The Second Cecil: The Rise to Power, 1563-1604 of Sir Robert Cecil, Late First Earl of Salisbury

The Second Cecil: The Rise to Power, 1563-1604 of Sir Robert Cecil, Late First Earl of Salisbury

The Second Cecil: The Rise to Power, 1563-1604 of Sir Robert Cecil, Late First Earl of Salisbury

The Second Cecil: The Rise to Power, 1563-1604 of Sir Robert Cecil, Late First Earl of Salisbury

Excerpt

The Great Earl of Salisbury . . . to whose memory, if mankind hath not paid . . . regard, it is only because they were unacquainted with his merits.' Those words were written in 1725, more than a hundred years after his death, by the editor of the Winwood Papers, the first collection of Robert Cecil's letters to be published. What were these 'merits' of Robert Cecil, first Earl of Salisbury? Or was he only a cruel and cunning hunchback, his mind as deformed as his body;

A monster sent by cruel Fate
To plague the country and the State.

to quote the words of an anonymous rhymster in the year of his death in 1612.

The achievement for which, in part, he received his earldom was the Peace Treaty with Spain, signed in August 1604. For the purpose three Spaniards and three Walloons 'half Espagnolised,' as he described one of then, from the Spanish Netherlands, came to London. They met five English representatives at Somerset House in the Strand. There, on a summer day, while the light wind gently stirred the purifying leaves within the tapestried chamber, their portraits were painted.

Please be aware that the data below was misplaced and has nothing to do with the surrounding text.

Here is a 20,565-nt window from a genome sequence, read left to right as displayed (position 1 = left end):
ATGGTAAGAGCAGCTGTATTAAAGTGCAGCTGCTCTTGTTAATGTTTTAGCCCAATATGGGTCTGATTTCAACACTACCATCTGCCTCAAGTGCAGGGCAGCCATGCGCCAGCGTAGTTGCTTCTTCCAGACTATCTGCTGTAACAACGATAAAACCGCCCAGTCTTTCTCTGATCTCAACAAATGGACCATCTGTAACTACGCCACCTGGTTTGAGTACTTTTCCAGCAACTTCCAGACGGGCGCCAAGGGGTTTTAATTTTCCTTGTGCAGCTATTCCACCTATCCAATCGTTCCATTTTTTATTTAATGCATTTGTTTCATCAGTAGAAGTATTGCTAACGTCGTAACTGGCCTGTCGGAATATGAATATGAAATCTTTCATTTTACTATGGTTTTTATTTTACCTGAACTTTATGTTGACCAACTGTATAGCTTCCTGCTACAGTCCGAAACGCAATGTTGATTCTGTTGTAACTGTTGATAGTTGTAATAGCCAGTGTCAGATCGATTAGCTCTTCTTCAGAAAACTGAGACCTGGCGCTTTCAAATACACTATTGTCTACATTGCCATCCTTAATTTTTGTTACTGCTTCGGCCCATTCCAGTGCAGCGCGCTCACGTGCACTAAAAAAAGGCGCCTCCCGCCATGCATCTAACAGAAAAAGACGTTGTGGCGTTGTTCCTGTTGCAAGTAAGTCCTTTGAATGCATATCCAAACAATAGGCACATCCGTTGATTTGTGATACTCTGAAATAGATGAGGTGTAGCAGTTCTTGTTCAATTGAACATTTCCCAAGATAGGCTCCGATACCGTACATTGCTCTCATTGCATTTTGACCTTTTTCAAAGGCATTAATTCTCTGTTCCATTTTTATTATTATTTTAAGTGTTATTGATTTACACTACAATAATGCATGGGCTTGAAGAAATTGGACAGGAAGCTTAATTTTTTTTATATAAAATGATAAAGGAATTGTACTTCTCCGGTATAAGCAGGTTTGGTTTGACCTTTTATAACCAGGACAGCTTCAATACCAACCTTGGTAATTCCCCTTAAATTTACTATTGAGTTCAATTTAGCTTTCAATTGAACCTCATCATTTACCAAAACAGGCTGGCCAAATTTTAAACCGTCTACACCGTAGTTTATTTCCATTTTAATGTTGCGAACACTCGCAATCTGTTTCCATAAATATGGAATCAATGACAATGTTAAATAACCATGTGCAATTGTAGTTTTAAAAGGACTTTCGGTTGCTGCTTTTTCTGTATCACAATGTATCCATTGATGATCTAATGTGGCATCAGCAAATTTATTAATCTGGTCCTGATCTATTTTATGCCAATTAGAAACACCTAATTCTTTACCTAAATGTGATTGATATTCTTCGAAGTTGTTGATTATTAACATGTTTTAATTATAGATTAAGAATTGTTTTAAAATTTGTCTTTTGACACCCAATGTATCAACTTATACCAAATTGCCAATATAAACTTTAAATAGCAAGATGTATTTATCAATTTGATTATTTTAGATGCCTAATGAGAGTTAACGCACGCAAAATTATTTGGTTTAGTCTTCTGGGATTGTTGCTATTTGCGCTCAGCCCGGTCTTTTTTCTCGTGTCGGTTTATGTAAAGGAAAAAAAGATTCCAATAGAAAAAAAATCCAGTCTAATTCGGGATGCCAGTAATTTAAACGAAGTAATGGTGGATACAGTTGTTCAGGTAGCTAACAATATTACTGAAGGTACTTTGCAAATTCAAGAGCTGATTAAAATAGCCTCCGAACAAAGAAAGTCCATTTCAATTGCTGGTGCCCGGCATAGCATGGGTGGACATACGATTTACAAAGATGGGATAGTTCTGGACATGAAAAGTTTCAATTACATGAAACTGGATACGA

The three Spaniards on the left side of the table, at the window end, do not enter Cecil's story at this date; but he had a long acquaintance with the plump and gouty Count d'Aremberg who sits next to them, and with Aremberg's neighbour, the aristocratic, immensely dignified, immensely astute Jean Richardot, President of Artois. Cecil had also met the third, Louis Verryken, auditor to the Spanish Council in Brussels, whose bluff appearance is misleading, for he was a master in bluffing.

The two patriarchs on the English side, Lord Buckhurst and the Earl of Nottingham, respectively Lord Treasurer and Lord Admiral, sit on the right of the window. Both are of ancient blood, Nottingham a Howard, and are themselves ancient, unventuresome, dependent . . .

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